ETDs are callable. This means the issuer can repurchase the security at a preset price after a certain date. When I scanned the 155 ETDs listed on Quantum Online, most seemed to be callable five years after issuance at the par price. Once the five-year anniversary date is passed, the issuer can buy back the ETD for $25, regardless of what its current market price is. A few can also be converted into common stock, if specific conditions are met. These features limit the upside for an ETD. These features should also give you caution about paying a premium.

Because these are debt instruments, their prices are impacted by interest rate changes. All but six ETDs listed on Quantum Online pay fixed rates of interest, so when interest rates finally do rise, the prices of these securities will decline. The possibility of being called should provide some cushion, but won’t prevent prices from falling. The interest rates on ETDs are higher than on many bonds, with coupon rates ranging from 4.5% to 9.5%. The higher coupon rates reflect both the longer maturities and the possibility that the ETDs could be called at par value ($25 per share) prior to maturity.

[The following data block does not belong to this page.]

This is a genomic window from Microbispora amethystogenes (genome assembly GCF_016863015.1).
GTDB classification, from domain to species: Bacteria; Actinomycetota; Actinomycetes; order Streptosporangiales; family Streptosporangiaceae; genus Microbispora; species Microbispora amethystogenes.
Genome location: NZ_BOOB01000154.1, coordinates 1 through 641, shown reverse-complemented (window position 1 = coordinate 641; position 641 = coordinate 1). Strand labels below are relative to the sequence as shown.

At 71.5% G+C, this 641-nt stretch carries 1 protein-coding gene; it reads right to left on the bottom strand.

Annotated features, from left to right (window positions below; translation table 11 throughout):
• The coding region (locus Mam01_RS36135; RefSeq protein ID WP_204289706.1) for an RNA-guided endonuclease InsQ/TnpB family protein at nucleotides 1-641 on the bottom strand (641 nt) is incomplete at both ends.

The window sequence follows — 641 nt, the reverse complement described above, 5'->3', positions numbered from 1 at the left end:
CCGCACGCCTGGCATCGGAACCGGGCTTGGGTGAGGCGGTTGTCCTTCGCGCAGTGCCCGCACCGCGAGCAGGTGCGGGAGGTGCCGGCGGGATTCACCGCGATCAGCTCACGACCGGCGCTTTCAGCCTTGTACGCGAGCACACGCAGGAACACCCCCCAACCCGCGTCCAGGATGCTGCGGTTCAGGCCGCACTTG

Credit ratings vary and so do prices. Goldman Sachs Group 6.125% notes due 11/1/2060 (GSF) have an A3/A- credit rating, but closed at $26.43 today. This price represents a 5.7% premium, essentially pricing in the one year of income paid by the security. PulteGroup Inc. 7.375% senior notes due 6/1/2046 (PHA) have a B1/BB- credit rating and trade for $25.45. This security can be currently called at the company’s discretion, which would explain the smaller premium. A few ETDs were categorized as being delisted, so pay attention to the exchange listings.